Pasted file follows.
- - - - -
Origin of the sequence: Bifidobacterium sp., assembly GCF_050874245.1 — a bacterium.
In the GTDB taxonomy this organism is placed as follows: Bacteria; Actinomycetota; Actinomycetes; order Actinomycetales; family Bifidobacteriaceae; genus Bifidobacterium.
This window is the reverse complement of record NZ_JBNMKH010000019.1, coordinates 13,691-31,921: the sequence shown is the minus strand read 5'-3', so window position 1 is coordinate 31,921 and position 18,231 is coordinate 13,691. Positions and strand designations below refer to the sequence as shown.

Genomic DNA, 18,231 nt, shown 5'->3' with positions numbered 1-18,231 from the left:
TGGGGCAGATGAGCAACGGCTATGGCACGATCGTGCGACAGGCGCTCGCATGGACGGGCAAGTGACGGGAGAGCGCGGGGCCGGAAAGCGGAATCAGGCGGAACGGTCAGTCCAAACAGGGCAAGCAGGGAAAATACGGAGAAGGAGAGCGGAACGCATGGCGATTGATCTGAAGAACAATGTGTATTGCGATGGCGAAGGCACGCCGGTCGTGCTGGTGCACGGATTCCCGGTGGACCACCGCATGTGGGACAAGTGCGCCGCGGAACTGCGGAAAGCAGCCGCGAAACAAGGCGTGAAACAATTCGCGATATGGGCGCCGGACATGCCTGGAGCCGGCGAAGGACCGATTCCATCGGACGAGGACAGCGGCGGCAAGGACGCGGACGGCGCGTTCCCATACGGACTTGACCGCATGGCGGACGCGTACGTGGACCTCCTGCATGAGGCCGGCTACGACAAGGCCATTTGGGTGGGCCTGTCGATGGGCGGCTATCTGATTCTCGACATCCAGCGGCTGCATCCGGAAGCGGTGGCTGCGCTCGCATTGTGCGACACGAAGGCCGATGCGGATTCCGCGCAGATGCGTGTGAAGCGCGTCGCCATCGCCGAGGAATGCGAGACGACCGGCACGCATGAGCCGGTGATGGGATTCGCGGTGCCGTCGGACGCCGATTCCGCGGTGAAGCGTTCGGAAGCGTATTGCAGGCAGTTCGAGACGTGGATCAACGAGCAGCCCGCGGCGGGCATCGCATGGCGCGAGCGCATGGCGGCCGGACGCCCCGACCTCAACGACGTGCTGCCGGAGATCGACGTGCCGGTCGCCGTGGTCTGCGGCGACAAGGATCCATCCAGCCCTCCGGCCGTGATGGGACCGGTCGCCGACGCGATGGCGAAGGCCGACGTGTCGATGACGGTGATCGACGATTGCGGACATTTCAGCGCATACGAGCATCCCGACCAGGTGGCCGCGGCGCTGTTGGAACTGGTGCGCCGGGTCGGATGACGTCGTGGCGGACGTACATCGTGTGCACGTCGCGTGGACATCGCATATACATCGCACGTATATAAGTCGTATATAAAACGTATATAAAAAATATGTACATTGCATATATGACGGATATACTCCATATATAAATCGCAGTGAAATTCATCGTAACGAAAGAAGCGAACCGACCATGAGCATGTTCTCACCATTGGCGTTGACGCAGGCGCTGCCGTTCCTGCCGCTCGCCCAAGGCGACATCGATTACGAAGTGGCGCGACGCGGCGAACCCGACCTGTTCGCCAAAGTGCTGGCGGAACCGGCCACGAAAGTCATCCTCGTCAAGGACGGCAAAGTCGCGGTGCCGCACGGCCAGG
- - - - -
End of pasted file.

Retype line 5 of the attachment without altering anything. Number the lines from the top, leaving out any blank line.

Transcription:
TGGGGCAGATGAGCAACGGCTATGGCACGATCGTGCGACAGGCGCTCGCATGGACGGGCAAGTGACGGGAGAGCGCGGGGCCGGAAAGCGGAATCAGGCGGAACGGTCAGTCCAAACAGGGCAAGCAGGGAAAATACGGAGAAGGAGAGCGGAACGCATGGCGATTGATCTGAAGAACAATGTGTATTGCGATGGCGAAGGCACGCCGGTCGTGCTGGTGCACGGATTCCCGGTGGACCACCGCATGTGGGACAAGTGCGCCGCGGAACTGCGGAAAGCAGCCGCGAAACAAGGCGTGAAACAATTCGCGATATGGGCGCCGGACATGCCTGGAGCCGGCGAAGGACCGATTCCATCGGACGAGGACAGCGGCGGCAAGGACGCGGACGGCGCGTTCCCATACGGACTTGACCGCATGGCGGACGCGTACGTGGACCTCCTGCATGAGGCCGGCTACGACAAGGCCATTTGGGTGGGCCTGTCGATGGGCGGCTATCTGATTCTCGACATCCAGCGGCTGCATCCGGAAGCGGTGGCTGCGCTCGCATTGTGCGACACGAAGGCCGATGCGGATTCCGCGCAGATGCGTGTGAAGCGCGTCGCCATCGCCGAGGAATGCGAGACGACCGGCACGCATGAGCCGGTGATGGGATTCGCGGTGCCGTCGGACGCCGATTCCGCGGTGAAGCGTTCGGAAGCGTATTGCAGGCAGTTCGAGACGTGGATCAACGAGCAGCCCGCGGCGGGCATCGCATGGCGCGAGCGCATGGCGGCCGGACGCCCCGACCTCAACGACGTGCTGCCGGAGATCGACGTGCCGGTCGCCGTGGTCTGCGGCGACAAGGATCCATCCAGCCCTCCGGCCGTGATGGGACCGGTCGCCGACGCGATGGCGAAGGCCGACGTGTCGATGACGGTGATCGACGATTGCGGACATTTCAGCGCATACGAGCATCCCGACCAGGTGGCCGCGGCGCTGTTGGAACTGGTGCGCCGGGTCGGATGACGTCGTGGCGGACGTACATCGTGTGCACGTCGCGTGGACATCGCATATACATCGCACGTATATAAGTCGTATATAAAACGTATATAAAAAATATGTACATTGCATATATGACGGATATACTCCATATATAAATCGCAGTGAAATTCATCGTAACGAAAGAAGCGAACCGACCATGAGCATGTTCTCACCATTGGCGTTGACGCAGGCGCTGCCGTTCCTGCCGCTCGCCCAAGGCGACATCGATTACGAAGTGGCGCGACGCGGCGAACCCGACCTGTTCGCCAAAGTGCTGGCGGAACCGGCCACGAAAGTCATCCTCGTCAAGGACGGCAAAGTCGCGGTGCCGCACGGCCAGG